The purpose of lean manufacturing is to minimize waste, which in turn reduces costs and maximizes productivity. Waste in this context is any action or process step that adds to costs but doesn’t add value for the customer.
Henry Ford laid the foundations of lean in the Ford manufacturing plant in Highland Park, Michigan, back in 1913. The focus was on flow – what he called “logical arrangement”, which by its very nature worked towards the elimination of waste.
Japanese automobile manufacturer Toyota picked up the baton and developed Ford’s system into what we now recognize as lean manufacturing. The Toyota Production System (TPS) developed machines to improve flow and also allow for variation of products – something Ford’s system failed to do. Toyota also identified three barriers: muda, which relates to the eight types of waste that impact lean manufacturing; muri, which relates to proactive changes aimed at eliminating waste; and mura, which relates to actions taken retroactively following the discovery of waste in an action or process step.
The eight types of waste that impact lean manufacturing
Originally, seven wastes – transportation, inventory, motion, waiting, overproduction, over-processing and defects – were identified, with the eighth, staff, being introduced in the 1990s. They can be easily remembered with the acronym TIMWOODS.
- Transportation: relates to the movement of materials from one place to another throughout the manufacturing process. This can be anything from movement of parts within a factory to procurement of raw materials and goods from external suppliers. Good workflow design and shorter supply chains help control waste.
- Inventory: relates to, for example, raw materials, work in progress and finished goods. Inventory ties up working capital, takes up space and is capable of being damaged or stolen, resulting in loss of money. Lean just-in-time ordering practices limit costs and increase profitability.
- Motion: relates to any unnecessary movement, whether of people, equipment or machinery. Motion waste suggests poorly designed workstations and processes, corrective actions include reorganizing workspaces with an eye on ergonomic design, implementing continuous workflow, and ensuring equipment is positioned at or near the place it will be used.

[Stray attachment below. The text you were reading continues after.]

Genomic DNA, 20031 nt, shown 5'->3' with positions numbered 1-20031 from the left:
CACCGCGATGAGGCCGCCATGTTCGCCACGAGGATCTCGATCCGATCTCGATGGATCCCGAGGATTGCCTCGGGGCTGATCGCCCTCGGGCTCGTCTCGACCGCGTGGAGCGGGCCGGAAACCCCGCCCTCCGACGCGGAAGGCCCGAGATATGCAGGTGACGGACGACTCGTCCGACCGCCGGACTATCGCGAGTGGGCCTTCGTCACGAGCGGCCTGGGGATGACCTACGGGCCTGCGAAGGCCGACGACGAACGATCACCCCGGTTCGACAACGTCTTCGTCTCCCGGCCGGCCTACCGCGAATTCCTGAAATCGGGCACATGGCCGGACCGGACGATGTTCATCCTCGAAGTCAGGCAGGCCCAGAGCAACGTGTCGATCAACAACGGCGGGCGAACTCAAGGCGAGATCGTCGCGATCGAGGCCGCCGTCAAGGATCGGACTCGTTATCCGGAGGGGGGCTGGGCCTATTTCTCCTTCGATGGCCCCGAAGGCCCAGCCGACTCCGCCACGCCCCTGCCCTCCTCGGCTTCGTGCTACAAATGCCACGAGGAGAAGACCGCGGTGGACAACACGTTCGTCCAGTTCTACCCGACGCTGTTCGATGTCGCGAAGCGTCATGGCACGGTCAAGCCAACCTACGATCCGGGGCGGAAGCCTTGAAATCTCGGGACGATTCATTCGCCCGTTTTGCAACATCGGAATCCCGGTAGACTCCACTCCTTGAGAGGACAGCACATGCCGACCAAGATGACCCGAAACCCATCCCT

- Waiting: relates to wasted time and opportunity. The wait could be for instructions, deliveries, supply of equipment, maintenance or repair of machinery, or for personnel to turn up. It can be mitigated by taking steps such as having standard operating procedures and work instructions.
- Overproduction: relates to the production of too much inventory, or producing inventory earlier than needed. While the driver might be simply to utilize machine time it is a costly practice, tying up working capital and storage space. Pacing production, small-batch manufacturing, and using “pull” practices can combat this.
- Over-processing: relates to poor process design which results in more than is necessary being done, whether that be more work, more steps in a process, or more functionality in a product. This can be reduced or eliminated by understanding customer expectations and requirements, and designing manufacturing processes to meet those.
- Defects: relates to when a product is manufactured that is not fit for use. Such products need to be either reworked or scrapped, and both processes are wasteful. Countermeasures include conducting root cause analysis to understand the issue, introducing standard operating procedures, and empowering machine operators to act when a problem occurs.
- Staff: relates to the failure to fully realize human potential, talent, and ingenuity. This could be due to, for example, a lack of training or a failure on the part of management to communicate fully with workers, meaning they don’t benefit from the knowledge and expertise of the workforce.
The benefits of lean manufacturing
The benefits of lean manufacturing are manifold. While their importance may differ between organizations, here are five that are key to all that implement lean.
- Improved quality: implementing lean manufacturing inevitably leads to quality improvement, as workers freed from the demands of the eight wastes have time to focus on quality. As problems are identified, root cause analysis and innovative problem-solving resolve and eliminate issues.